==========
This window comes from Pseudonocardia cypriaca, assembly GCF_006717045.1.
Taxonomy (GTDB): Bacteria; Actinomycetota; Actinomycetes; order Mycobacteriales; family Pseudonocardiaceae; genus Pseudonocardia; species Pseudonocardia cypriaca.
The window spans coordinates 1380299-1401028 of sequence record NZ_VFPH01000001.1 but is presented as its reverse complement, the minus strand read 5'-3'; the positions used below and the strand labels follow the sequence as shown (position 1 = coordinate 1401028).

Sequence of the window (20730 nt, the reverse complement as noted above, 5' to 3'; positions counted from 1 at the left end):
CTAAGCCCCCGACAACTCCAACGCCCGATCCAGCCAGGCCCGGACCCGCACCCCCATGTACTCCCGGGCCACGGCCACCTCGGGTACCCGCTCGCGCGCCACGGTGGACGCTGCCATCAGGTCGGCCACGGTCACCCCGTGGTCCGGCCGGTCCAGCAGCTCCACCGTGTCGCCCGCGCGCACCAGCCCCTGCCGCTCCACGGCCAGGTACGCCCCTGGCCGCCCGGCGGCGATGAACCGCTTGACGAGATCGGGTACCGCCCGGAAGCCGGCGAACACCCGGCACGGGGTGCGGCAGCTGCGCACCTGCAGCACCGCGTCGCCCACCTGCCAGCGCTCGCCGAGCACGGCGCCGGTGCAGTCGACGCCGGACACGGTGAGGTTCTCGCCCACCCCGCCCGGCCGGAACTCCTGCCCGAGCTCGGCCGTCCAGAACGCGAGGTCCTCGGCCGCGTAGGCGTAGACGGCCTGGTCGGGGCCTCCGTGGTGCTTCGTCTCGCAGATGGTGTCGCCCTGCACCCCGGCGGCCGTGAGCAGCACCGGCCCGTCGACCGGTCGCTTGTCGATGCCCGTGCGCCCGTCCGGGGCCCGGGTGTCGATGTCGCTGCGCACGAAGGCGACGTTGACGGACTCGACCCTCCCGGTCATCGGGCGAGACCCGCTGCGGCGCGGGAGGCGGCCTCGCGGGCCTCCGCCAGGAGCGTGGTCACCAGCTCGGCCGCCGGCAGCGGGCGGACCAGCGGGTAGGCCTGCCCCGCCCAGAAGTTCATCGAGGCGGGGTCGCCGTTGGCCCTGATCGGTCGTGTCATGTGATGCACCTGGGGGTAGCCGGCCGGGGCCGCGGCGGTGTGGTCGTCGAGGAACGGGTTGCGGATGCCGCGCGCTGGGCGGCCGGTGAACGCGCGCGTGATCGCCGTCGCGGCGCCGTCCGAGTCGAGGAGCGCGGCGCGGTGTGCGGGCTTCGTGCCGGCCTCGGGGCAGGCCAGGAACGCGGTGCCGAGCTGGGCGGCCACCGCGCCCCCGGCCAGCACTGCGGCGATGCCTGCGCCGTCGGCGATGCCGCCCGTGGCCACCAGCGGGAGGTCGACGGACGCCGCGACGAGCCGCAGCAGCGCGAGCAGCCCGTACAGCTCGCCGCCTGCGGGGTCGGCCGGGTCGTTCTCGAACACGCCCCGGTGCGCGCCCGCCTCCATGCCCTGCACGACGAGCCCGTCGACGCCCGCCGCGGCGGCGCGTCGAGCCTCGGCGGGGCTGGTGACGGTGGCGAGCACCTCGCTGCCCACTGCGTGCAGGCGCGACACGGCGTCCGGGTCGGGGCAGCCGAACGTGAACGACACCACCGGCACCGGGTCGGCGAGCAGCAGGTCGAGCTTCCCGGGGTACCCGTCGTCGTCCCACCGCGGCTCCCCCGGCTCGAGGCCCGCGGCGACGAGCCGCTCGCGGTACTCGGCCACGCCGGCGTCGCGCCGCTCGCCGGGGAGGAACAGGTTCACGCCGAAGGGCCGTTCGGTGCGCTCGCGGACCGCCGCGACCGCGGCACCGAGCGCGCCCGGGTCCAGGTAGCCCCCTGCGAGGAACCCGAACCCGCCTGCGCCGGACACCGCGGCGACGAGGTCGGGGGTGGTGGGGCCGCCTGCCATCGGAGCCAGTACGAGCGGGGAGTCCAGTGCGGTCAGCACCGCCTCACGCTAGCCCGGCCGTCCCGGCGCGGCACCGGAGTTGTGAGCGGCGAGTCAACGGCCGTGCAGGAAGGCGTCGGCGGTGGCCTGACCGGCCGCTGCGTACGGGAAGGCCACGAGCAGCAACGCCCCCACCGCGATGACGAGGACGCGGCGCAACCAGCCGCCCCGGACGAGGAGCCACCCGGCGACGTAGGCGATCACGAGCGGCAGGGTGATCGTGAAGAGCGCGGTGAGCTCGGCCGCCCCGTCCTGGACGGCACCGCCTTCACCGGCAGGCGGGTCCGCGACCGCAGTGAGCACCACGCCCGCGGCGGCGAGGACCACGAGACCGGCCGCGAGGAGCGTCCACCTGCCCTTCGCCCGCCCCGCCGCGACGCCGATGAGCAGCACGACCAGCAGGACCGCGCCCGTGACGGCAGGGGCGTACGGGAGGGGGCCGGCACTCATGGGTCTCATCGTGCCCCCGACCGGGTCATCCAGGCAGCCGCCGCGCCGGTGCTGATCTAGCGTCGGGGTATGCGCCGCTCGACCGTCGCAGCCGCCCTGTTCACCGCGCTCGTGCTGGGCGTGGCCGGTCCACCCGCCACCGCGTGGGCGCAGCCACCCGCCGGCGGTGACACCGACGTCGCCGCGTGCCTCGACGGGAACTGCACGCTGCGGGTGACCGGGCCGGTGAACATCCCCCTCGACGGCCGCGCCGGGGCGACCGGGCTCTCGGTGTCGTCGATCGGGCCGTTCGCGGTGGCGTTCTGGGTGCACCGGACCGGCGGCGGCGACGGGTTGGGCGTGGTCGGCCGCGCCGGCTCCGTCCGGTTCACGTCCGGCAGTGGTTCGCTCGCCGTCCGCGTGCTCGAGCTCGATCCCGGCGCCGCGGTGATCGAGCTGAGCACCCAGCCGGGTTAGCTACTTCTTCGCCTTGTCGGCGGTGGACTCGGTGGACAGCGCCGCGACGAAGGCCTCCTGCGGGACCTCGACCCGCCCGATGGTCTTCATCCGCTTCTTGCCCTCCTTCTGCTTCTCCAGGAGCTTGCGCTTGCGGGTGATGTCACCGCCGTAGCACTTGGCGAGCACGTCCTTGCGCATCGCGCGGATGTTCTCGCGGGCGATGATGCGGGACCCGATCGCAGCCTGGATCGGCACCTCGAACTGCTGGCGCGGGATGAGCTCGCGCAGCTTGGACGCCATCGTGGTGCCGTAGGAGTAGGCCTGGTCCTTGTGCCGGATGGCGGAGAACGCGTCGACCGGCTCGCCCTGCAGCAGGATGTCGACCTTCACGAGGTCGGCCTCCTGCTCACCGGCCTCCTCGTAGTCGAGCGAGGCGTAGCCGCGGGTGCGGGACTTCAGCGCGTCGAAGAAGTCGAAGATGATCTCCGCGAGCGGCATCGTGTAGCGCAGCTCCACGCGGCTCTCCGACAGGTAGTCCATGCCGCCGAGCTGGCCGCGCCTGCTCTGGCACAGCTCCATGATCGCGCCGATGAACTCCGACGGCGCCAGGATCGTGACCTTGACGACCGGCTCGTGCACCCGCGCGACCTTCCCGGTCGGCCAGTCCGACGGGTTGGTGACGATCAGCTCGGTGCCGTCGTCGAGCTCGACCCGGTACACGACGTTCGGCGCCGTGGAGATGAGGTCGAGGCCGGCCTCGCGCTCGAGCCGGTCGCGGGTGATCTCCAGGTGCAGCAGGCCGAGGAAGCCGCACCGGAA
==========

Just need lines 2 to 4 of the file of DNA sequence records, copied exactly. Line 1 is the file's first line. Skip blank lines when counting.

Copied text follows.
Taxonomy (GTDB): Bacteria; Actinomycetota; Actinomycetes; order Mycobacteriales; family Pseudonocardiaceae; genus Pseudonocardia; species Pseudonocardia cypriaca.
The window spans coordinates 1380299-1401028 of sequence record NZ_VFPH01000001.1 but is presented as its reverse complement, the minus strand read 5'-3'; the positions used below and the strand labels follow the sequence as shown (position 1 = coordinate 1401028).

Sequence of the window (20730 nt, the reverse complement as noted above, 5' to 3'; positions counted from 1 at the left end):